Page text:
For more information on hydrocephalus, please click here.

Life in Lockdown

As part of World Brain Day 2020, we would like to reflect upon an article in the Irish Daily Star which featured two of our members, Seán O'Kelly and Megan McGuckin, as they virtually planned their upcoming wedding in 2022 and discussed living with a neurological condition during the lockdown. A study from Rare Diseases Ireland at the time had uncovered that more than half of people surveyed had their medical appointments cancelled as a result of COVID-19, and almost two thirds felt that the lockdown had affected their mental health. Seán experienced both issues during the pandemic but managed to stay positive by focusing on the present. Recent findings from the Neurological Alliance of Ireland (NAI) also indicate that out of 600 patients/carers surveyed, 26% had significant challenges accessing neurological care and over 50% reported that the lockdown had a considerable affect on their family life, relationships, and emotional wellbeing.

Looking back on the piece, Seán is increasingly concerned that the country will fall back to where we began back in March. ‘Thankfully, I haven't needed urgent care/services regarding my shunt, but if someone asked me during lockdown would I avail of neurological services, I would say no. As we ease out of the lockdown, I would be slow to avail of them unless absolutely necessary.’

The NAI are raising awareness of the impact of COVID-19 on people living with neurological conditions and their families, in addition to the neurological charities they rely on for support. To find out more about World Brain Day, please visit: and


The Neurological Alliance of Ireland has made a submission to the COVID-19 Oireachtas Committee, calling on the new government to take immediate action to protect existing services, and develop critically needed capacity in neurological care nationwide. Services provided by the not-for-profit sector are under threat due to the devastating impact of COVID-19 on charity fundraising.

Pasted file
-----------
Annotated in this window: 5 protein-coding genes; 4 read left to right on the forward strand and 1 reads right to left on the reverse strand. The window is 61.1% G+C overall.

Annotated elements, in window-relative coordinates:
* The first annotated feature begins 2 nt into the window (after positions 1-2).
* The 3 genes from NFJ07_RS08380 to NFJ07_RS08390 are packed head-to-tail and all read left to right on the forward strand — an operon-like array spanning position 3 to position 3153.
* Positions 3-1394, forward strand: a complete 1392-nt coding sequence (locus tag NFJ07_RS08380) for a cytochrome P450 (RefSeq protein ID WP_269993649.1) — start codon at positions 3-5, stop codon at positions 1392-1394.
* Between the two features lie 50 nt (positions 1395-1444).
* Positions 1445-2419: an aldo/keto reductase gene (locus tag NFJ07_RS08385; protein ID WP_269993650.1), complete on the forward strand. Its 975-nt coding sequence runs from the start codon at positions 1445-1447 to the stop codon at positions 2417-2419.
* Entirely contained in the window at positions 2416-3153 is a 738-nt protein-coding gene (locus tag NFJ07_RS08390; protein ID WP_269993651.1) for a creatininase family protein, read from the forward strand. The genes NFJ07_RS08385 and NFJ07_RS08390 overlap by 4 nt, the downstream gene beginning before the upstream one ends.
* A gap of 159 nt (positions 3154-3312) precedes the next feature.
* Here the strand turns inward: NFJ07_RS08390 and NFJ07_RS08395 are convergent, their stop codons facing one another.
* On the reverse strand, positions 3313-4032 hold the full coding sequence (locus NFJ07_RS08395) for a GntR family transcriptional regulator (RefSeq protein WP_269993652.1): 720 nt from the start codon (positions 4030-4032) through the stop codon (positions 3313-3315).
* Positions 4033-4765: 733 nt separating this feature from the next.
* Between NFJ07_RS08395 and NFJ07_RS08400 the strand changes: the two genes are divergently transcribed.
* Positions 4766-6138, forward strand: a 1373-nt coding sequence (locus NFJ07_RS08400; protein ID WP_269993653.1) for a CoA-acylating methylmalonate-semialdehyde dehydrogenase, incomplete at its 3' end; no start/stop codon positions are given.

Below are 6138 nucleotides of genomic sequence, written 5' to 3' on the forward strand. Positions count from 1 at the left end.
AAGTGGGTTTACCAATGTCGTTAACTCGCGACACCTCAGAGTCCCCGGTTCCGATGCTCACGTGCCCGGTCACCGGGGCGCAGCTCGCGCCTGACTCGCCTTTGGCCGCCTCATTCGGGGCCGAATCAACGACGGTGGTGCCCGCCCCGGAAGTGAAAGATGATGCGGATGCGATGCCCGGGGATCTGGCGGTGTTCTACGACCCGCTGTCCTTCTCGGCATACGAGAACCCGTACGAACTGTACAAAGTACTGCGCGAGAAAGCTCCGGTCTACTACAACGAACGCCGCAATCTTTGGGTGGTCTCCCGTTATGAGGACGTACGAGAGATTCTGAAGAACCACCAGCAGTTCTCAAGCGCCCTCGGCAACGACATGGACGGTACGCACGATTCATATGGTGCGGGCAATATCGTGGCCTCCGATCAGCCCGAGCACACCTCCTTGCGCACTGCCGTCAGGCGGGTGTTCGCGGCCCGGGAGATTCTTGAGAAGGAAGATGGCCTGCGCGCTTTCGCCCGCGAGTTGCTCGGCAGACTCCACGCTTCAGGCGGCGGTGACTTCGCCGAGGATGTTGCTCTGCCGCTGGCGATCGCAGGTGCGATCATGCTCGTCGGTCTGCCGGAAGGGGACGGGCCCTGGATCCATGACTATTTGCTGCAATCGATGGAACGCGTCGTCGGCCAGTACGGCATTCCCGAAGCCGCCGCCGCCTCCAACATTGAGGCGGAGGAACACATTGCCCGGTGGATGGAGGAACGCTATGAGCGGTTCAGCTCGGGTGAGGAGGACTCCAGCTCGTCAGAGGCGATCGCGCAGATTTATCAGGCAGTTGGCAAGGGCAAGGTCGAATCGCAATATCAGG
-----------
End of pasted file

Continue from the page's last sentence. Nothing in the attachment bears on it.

More information is emerging about the neurological consequences of COVID-19 with implications for COVID-related demand on neurological care services, including neurorehabilitation. The Neurological Alliance of Ireland (NAI), the national umbrella for neurological charities, is concerned that the COVID-19 pandemic has unveiled the major deficits in neurological care in Ireland at a time when these services are critically needed in the fight against COVID-19.

Find out more by clicking here.

The NAI are raising awareness of the impact of COVID-19 on people living with neurological conditions and their families, in addition to the neurological charities they rely on for support. To find out more about World Brain Day, please visit: and


The Neurological Alliance of Ireland are launching their three-year Strategic Plan on World Brain Day, 22nd July. The plan is being launched at an unprecedented time for the neurological charities that make up the NAI umbrella, with many struggling to survive and sustain services due to the devastating impact of COVID-19 on public fundraising.

The three-year plan focuses on developing the NAI to be a strong advocate for investment in services and supports for the 800,000 Irish people living with a neurological condition.

The plan is available to download here.

The Chair of NAI and SBHI CEO, Tom Scott, speaking about the plan: